A varicocele is an abnormally enlarged and twisted (varicose) vein in the spermatic cord that connects to the testicle. Varicoceles are found in about 15% of all men and in about 40% of infertile men, although it is not clear how much they affect fertility or by what mechanisms. They can raise testicular temperature, which may have effects on sperm production, movement, and shape.
|Click the icon to see an image of a varicocele.|
Age-related sperm changes in men are not abrupt, but are a gradual process. Aging can adversely affect sperm counts and sperm motility (the sperm's ability to swim quickly and move in a straight line). The genetic quality of sperm declines as a man ages.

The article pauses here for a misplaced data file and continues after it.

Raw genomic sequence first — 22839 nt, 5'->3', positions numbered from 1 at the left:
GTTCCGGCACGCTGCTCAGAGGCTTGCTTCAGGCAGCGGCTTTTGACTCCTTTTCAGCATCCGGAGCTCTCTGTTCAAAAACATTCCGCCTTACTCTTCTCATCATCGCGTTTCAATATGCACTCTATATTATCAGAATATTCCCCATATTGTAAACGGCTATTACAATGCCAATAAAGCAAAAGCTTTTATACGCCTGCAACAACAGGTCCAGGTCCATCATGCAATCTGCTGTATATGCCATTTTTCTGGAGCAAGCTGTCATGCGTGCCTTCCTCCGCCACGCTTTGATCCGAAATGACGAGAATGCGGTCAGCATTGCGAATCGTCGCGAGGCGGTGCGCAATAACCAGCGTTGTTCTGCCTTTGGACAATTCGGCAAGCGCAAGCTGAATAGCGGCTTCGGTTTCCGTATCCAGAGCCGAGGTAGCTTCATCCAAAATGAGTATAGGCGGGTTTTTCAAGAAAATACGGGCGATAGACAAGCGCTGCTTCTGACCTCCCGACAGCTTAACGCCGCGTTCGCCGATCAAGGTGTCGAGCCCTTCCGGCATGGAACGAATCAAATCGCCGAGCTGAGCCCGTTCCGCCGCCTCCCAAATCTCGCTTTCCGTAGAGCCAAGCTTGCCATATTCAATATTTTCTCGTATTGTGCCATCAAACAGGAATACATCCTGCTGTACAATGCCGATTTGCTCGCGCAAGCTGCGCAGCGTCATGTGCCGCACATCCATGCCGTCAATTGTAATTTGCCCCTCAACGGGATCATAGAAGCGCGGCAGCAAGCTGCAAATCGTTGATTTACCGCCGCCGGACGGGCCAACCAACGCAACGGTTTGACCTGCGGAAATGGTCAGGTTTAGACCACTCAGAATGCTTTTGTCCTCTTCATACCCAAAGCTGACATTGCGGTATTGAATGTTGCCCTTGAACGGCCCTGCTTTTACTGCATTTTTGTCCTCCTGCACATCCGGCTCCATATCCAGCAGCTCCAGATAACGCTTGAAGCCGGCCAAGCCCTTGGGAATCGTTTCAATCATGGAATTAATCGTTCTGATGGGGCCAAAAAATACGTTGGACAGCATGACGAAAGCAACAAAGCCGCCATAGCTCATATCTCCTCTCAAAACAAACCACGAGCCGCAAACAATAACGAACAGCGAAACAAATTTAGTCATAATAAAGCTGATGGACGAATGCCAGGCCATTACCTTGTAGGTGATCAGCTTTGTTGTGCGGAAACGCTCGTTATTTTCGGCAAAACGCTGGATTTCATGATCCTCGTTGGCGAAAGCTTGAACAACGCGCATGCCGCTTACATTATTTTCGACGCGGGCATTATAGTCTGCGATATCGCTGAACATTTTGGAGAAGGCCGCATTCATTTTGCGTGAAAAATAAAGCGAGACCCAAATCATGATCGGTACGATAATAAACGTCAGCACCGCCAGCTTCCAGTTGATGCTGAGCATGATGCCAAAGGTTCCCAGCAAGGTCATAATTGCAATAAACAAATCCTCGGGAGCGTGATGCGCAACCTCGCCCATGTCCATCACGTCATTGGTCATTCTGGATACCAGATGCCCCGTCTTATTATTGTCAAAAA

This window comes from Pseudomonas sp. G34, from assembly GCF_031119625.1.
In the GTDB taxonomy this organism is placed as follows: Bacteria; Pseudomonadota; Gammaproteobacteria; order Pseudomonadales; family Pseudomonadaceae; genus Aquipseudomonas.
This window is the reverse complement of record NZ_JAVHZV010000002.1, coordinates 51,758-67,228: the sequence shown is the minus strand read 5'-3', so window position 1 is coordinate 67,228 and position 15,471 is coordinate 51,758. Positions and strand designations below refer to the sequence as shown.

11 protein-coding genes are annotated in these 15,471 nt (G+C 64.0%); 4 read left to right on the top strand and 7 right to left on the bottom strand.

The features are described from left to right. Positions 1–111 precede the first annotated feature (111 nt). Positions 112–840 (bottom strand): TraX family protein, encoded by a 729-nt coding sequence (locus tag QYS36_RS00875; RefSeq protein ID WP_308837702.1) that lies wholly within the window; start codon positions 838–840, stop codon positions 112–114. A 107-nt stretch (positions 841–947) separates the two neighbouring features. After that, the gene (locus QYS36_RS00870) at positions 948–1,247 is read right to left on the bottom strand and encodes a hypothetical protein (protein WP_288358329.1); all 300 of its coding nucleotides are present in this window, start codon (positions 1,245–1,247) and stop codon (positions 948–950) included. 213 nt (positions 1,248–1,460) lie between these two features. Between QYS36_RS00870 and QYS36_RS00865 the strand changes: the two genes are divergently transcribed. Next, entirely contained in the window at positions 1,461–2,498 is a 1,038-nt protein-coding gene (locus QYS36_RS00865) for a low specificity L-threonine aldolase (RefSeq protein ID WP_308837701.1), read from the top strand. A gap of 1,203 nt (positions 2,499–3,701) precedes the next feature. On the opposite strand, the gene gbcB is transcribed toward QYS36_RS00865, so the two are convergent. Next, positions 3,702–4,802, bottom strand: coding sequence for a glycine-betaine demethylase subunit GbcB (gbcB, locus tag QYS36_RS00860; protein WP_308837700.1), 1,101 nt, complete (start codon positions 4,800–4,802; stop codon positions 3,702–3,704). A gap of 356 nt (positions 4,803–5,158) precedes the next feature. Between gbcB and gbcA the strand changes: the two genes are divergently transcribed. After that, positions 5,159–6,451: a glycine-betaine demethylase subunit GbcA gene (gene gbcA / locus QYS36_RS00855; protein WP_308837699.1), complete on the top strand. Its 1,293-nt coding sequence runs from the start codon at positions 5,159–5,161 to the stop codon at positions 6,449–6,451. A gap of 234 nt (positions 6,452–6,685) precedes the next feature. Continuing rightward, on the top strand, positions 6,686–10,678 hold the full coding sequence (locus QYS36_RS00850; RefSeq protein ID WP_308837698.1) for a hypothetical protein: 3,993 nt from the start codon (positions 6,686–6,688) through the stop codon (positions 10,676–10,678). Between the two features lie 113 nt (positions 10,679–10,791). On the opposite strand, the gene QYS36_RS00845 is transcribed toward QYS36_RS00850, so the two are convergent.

Sexually Transmitted Diseases
Repeated Chlamydia trachomatis or gonorrhea infections are the sexually transmitted diseases most often associated with male infertility. Such infections can cause scarring and block sperm passage. Human papillomaviruses, the cause of genital warts, may also impair sperm function.
Nearly any major physical or mental stress can temporarily reduce sperm count. Some common conditions that lower sperm count, temporarily in nearly all cases, include:
Emotional Stress. Stress may interfere with certain hormones involved with sperm production.
Review Date: 10/21/2010
Reviewed By: Harvey Simon, MD, Editor-in-Chief, Associate Professor of Medicine, Harvard Medical School; Physician, Massachusetts General Hospital. Also reviewed by David Zieve, MD, MHA, Medical Director, A.D.A.M., Inc.